Clipper's Vera Cruise Build

Clipper's Vera Cruise Build

Sunday, February 21, 2016

Spray Rails - Part 3 - Nearly Done

Well, these took longer than I originally thought they would (what else is new!!). I am still not completely done with them, but all that remains is a bit of hole filling and encapsulation.

However, when I last posted, there was still considerable work to do so that will be covered in this post. On the starboard side I had already installed the first lamination of the spray rail. The second lamination required some preliminary shaping. The original intent had been to taper the top edge from the skin to a point approximately 1/2" down the side. This would have extended from the transom to the beginning of the thickness taper near the front of the boat.

Two things made me change my mind on this. First off, I found out that the rail needs to be shaped in line with the plane of the bottom skin at the aft end (more on this a bit later). This would cause the height of the rail (when viewed from the side) to be different at the aft end  (not the full 1 1/2" height of the lumber). This change in height from the shaping combined with the reduced height from the tapering, would have made the rail look odd (and too thin - height wise) at the aft end

The second thing was that I could not think of any good way to transition from the taper on the top edge to the thickness taper at the front. This is because the forward end (by the thickness taper start), is also 1 1/2 inches in height, but the top edge taper would leave a height of 1"

Rather than spend any more time trying to explain what I just said, let's just say that I decided not to do the top edge taper. I still wanted to make the rail look less boxy in cross section. What I elected to do instead was to round over the top outer edge on the second lamination. The photo shows this well.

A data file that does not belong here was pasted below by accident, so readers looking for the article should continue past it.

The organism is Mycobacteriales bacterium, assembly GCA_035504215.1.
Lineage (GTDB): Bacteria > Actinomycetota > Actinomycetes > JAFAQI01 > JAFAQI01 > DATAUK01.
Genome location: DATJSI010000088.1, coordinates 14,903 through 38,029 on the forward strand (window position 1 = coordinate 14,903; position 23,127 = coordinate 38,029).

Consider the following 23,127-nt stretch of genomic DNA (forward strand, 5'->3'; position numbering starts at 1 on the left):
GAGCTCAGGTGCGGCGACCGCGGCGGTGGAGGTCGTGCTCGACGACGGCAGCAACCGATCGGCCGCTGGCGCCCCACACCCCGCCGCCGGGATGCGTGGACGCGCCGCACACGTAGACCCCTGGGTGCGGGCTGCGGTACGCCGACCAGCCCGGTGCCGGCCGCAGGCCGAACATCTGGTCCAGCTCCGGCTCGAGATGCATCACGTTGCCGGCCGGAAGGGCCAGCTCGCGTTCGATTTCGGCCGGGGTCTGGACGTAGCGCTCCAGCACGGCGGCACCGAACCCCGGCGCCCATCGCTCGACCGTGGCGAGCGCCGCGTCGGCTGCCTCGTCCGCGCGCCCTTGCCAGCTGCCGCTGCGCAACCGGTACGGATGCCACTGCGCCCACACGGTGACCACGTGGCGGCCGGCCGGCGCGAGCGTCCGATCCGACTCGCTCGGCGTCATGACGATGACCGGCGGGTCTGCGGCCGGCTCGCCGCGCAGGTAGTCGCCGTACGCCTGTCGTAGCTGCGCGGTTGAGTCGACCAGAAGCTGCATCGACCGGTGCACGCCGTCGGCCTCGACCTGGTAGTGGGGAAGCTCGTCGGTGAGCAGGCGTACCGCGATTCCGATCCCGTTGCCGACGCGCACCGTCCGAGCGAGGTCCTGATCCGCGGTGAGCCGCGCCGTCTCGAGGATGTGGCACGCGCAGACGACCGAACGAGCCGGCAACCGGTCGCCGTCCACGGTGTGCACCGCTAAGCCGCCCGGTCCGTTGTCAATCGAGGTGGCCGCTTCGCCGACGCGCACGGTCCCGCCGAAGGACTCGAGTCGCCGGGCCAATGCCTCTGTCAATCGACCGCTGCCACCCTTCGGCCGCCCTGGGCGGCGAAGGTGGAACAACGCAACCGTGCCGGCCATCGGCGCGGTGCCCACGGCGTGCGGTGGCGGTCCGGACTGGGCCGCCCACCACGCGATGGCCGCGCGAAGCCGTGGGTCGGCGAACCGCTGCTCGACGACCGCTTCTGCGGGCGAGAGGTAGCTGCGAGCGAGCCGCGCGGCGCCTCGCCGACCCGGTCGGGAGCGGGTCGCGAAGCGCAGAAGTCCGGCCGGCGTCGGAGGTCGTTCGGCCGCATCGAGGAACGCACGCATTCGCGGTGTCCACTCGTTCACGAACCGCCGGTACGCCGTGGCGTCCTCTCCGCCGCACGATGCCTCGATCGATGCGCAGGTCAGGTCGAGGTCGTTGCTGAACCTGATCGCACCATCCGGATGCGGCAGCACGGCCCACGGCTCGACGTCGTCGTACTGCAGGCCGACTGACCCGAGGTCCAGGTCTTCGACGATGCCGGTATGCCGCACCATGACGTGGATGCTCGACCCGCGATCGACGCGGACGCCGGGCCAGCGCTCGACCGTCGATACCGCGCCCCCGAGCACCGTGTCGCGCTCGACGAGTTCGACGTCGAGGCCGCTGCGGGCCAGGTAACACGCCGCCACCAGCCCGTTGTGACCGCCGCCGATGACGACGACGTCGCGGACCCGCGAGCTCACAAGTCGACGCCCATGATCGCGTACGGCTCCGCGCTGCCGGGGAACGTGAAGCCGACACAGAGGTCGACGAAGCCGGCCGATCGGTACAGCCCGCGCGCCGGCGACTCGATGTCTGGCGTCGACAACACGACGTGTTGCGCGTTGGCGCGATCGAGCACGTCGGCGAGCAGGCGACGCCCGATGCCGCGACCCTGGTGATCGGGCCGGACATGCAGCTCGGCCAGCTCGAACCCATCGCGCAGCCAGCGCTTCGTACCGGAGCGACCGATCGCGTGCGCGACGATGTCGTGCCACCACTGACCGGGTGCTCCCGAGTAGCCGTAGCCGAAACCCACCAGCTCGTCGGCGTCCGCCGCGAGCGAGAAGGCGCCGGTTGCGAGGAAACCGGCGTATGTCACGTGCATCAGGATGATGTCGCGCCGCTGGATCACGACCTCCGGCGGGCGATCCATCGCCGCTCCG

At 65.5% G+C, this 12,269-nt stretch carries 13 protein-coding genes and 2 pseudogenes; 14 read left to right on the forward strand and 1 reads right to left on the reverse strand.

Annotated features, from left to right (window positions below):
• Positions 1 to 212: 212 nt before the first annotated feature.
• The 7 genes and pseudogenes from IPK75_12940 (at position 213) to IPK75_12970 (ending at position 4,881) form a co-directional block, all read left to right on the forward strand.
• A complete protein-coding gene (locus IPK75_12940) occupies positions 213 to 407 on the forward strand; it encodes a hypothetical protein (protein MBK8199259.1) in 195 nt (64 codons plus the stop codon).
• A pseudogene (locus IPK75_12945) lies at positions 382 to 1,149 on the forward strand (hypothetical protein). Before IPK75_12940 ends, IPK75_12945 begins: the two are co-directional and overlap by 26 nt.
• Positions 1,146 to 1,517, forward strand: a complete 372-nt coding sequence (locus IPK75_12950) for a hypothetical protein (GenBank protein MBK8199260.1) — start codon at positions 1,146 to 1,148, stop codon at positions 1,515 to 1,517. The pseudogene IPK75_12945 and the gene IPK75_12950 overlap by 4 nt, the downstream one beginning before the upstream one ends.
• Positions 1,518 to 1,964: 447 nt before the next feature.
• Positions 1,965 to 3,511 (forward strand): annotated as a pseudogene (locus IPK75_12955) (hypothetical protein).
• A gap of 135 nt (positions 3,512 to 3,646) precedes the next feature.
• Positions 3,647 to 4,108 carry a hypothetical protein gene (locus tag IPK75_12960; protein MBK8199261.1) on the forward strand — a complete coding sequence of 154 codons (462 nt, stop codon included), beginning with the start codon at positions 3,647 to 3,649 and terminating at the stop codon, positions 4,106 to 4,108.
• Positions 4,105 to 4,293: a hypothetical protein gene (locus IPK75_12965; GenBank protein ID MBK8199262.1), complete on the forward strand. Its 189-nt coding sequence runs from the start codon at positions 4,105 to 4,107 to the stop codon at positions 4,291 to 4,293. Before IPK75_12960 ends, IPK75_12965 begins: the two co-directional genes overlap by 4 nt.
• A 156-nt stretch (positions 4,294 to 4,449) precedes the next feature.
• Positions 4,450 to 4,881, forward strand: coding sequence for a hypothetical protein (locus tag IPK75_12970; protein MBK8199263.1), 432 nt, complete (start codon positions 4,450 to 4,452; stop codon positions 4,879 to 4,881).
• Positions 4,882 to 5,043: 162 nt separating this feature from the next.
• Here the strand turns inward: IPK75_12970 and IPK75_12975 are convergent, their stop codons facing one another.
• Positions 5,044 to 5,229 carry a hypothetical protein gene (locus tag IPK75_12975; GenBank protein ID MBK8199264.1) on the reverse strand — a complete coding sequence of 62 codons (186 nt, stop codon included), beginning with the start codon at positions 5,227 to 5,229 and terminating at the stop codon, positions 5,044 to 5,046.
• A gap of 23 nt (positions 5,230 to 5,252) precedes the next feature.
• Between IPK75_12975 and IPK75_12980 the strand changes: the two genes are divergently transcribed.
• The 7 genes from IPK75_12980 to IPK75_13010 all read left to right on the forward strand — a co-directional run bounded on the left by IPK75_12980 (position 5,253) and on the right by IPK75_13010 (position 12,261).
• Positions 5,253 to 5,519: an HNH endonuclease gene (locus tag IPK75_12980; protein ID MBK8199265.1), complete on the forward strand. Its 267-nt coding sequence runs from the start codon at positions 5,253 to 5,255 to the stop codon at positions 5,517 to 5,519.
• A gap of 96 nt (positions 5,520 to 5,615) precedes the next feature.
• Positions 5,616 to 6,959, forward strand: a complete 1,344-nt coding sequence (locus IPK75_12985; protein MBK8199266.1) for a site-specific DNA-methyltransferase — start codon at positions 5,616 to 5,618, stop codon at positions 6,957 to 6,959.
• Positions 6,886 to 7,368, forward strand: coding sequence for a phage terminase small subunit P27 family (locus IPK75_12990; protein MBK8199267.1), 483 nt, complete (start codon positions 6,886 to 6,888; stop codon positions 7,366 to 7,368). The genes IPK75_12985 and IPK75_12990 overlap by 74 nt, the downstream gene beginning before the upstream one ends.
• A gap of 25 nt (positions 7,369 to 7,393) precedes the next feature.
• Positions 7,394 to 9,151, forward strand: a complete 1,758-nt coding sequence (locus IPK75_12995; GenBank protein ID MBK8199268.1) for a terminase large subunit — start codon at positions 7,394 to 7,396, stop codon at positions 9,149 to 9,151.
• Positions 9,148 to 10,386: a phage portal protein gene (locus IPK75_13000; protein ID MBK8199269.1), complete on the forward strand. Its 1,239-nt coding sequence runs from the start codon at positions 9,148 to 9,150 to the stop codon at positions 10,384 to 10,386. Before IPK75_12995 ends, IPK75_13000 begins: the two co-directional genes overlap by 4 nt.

This round over extend forward until it reaches the point on the wood where the thickness taper starts. From that point forward I left the edge intact until later. More on this later as well.

The second lamination was fitted and mounting screw holes were drilled and countersunk. On the first lamination, I cut a shallow notch where the tapered forward end of the second lamination would fit into. Then the second lamination was epoxy into position. Silicon bronze screws were used to hold the second lamination in place (in addition to epoxy), except near the forward end where the taper was too thin. On that end I used plywood washers and staples until the epoxy cured.

The next step was filling in the gap between the skin and the spray rail. The entire piece was taped off and the gap filled with thickened epoxy. I also filled in the top edge gap (which wasn't really a gap), this was more to make a small fillet.

As I mentioned earlier, the aft bottom edge of the rails need to be planed down so that they are in the same plane as the bottom skin. My plans showed a boxy cross section aft of frame five. This is how I thought it was supposed to look from frame five all the way to the transom. I stated as much in the previous posting and a picture gave some indication of what that would have looked like. However in other references, and after talking with some other builders, I found out that from about mid point going aft, the rail transitions into a flat surface in line with the bottom skin. These next two photos show the difference.

This was accomplished using a hand plane and a bunch of effort. At approximately amidships, I transitioned into the rectangular cross section.

All the screw holes and any gaps were filled with thickened epoxy and sanded smooth.

Then the entire rail was given a good sanding which included finishing the rounding over of the top outer edge in the forward section of the rail. The very forward edge was rounded over as well to give a more finished look. The bottom outer edge was given a very light sanding. Then the entire rail was given three coats of epoxy with light sanding between coats.

The second spray rail on the port side was installed in a similar manner except that I planed down the aft end before adding the thickened epoxy to the bottom gap. This made the planing go easier than the starboard side. Additional work was down to clean up the excess epoxy that squeezed out during installation. All of the shaping and sanding has been accomplished on this rail as well. All that remains is to fill in the screw holes, the gap, and encapsulation.

Here is a shot of the transom from the back which shows the two rails.

Finally, there is one additional thing I am working on. I decided that the bow eye hole in the front of the boat was too far down the stem. I want it to be at a point closer to where the spray rails meet at the bow. I'll cover what I am doing to correct that in the next posting.

Until next time, take care.